#####“Trust isn’t about compliance, it’s about design” postcard (CC-BY IF)

Trust is a part of every relationship

Trust is a fundamental part of every relationship in my life. The word ‘trust’ bundles up a few concepts like ‘respect’, ‘openness’, ‘empathy’ and ‘honesty’. It’s about treating people as they’d like to be treated.

Those relationships extend into things too. I trust the people who made my fridge not to have made something that’ll break after a few weeks. I also trust the shop that sold it to not have stocked fridges that break a lot.

When my trust is broken I feel the same kind of way, whether it’s broken by a business or a person. I feel bruised. Sometimes angry, sometimes sad. Often I feel a bit vulnerable. That can be a grim feeling.

Trust used to last a long time

When it comes to products, there’s a whole ecosystem that supports a language around trust. We have star ratings, gauges, ‘safe to buy’ stickers and certificates that tell us at or before point of purchase whether we should trust something or not. But it’s clear that something’s coming unstuck when it comes to connected products.

Because the things we trust are capable of changing, measuring the trustworthiness of a product at a single point in time will no longer cut it. Trust is a quality that can fluctuate really quickly now.

An illustration from our report on trust in machine learning

Trust has technical characteristics

IF is here to “help teams build services people trust”. The span of that work has been hugely varied: we’ve shown teams the role digital could play in their organisation; we’ve shaped policy development for consumer advocacy groups around the world; we’ve unpacked the relationship people have with digital infrastructure. But some themes keep emerging…

How a service uses data should be clear to users. As far as we’re concerned, this is foundational. It’s also probably the way legislation is going: the General Data Protection Regulation is far from watertight, but it’s an indication that companies are going to be ‘encouraged’ to be upfront with how they use data from now on. That’s going to lead to big changes in business models and operating processes.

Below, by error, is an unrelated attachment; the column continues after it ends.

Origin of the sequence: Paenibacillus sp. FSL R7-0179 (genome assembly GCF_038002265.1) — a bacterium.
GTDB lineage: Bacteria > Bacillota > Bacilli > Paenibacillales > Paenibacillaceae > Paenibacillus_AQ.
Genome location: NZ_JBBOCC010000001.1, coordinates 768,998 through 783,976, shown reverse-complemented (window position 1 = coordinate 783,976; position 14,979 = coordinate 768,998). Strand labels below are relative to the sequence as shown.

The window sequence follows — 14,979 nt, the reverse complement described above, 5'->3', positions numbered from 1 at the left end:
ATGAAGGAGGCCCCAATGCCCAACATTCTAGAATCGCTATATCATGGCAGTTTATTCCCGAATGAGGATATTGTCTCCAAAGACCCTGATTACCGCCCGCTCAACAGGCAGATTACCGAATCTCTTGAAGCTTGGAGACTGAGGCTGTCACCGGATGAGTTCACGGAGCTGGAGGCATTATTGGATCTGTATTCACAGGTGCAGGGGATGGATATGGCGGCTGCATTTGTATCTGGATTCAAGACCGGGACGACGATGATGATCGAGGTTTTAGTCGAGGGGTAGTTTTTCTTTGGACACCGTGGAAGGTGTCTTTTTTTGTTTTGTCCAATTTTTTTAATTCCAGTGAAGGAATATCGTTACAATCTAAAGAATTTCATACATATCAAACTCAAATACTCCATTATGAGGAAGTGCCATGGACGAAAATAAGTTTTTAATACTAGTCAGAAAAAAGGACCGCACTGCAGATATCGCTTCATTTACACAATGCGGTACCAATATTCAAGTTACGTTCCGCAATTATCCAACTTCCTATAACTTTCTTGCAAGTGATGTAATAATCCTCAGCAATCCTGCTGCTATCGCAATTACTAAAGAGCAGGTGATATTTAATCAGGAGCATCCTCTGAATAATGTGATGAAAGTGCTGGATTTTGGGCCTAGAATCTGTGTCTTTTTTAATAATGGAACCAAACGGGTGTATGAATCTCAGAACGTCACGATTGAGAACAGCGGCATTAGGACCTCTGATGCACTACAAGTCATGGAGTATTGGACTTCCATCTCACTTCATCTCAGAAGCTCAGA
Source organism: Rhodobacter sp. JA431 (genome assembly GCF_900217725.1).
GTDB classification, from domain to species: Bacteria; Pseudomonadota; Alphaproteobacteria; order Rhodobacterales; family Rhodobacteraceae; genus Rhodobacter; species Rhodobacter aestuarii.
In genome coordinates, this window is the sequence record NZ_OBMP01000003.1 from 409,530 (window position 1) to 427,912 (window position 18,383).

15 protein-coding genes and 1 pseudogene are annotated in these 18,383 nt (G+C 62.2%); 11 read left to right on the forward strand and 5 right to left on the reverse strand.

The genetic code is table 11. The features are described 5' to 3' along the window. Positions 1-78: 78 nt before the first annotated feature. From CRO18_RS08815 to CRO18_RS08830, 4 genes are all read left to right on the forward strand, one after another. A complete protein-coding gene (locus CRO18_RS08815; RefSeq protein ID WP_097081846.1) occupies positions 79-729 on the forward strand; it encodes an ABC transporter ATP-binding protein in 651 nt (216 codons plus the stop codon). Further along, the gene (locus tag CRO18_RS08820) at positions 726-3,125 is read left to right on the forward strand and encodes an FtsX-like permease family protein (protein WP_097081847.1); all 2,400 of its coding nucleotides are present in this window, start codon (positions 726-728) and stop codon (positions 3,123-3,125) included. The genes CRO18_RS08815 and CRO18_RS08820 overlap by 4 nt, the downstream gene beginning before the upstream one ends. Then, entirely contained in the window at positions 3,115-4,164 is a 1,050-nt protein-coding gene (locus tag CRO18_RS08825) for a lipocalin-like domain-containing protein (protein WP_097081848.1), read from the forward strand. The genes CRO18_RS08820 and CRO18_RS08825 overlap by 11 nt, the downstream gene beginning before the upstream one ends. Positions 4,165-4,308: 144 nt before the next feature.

Blanket transparency is less useful than transparency in-context. Confronting users with every data point is disorienting and confusing. At the same time, hiding what’s happening to them is alienating and devious. At Health Data: Fit or failing? a few weeks ago, Natalie Banner from Wellcome said, “A trustworthy system is one where you know how data is going to be used.” Lacing services with microinteractions that reveal more about the relationship between what people do and data held about them is a critical part of being trustworthy. Companies can (and should) still make the raw information available to those interested in it, but shouldn’t be the only approach.

Being able to verify what a service is doing is very powerful. Consumer advocacy organisations and state bodies are starting to ask questions about how they can hold services to account for the way they use and store data. Services should be built in a way that makes it possible to do that. In a short time, that’ll be a consumer expectation. For now, this will help differentiate different manufacturers and suppliers in the market.

All three of these themes overlap a little. They each bring a different quality to the ‘respect’, ‘openness’, ‘empathy’ and ‘honesty’ I mentioned up top. Together, they’re a really powerful way of making a service trustworthy.

Audree Fletcher from Barnardos talks about our pattern catalogue at July’s Trust & Design meetup (CC-BY IF)

Making trust a design problem

This isn’t about the abstract trustworthiness of a brand: trust has technical qualities. It’s about the way something is built and run. Services have to be safe to use.

In the security community, trust is an exploitable avenue of attack. Talking about services being ‘trustworthy’ carries a lot of baggage. Our hope is that you can mitigate that risk by making it clear how a service uses data and by being accountable for its use and storage.

We help companies get better at this stuff by making new services, improving consent models, and taking these issues to new audiences. If you want to hear me chat more about that, I recommend listening to Restart Radio. They’ve got a great collection of guests in their archives, so check that out too.

Alternatively, get in touch. I’m always happy to hear about other approaches to trust that can improve the work we do.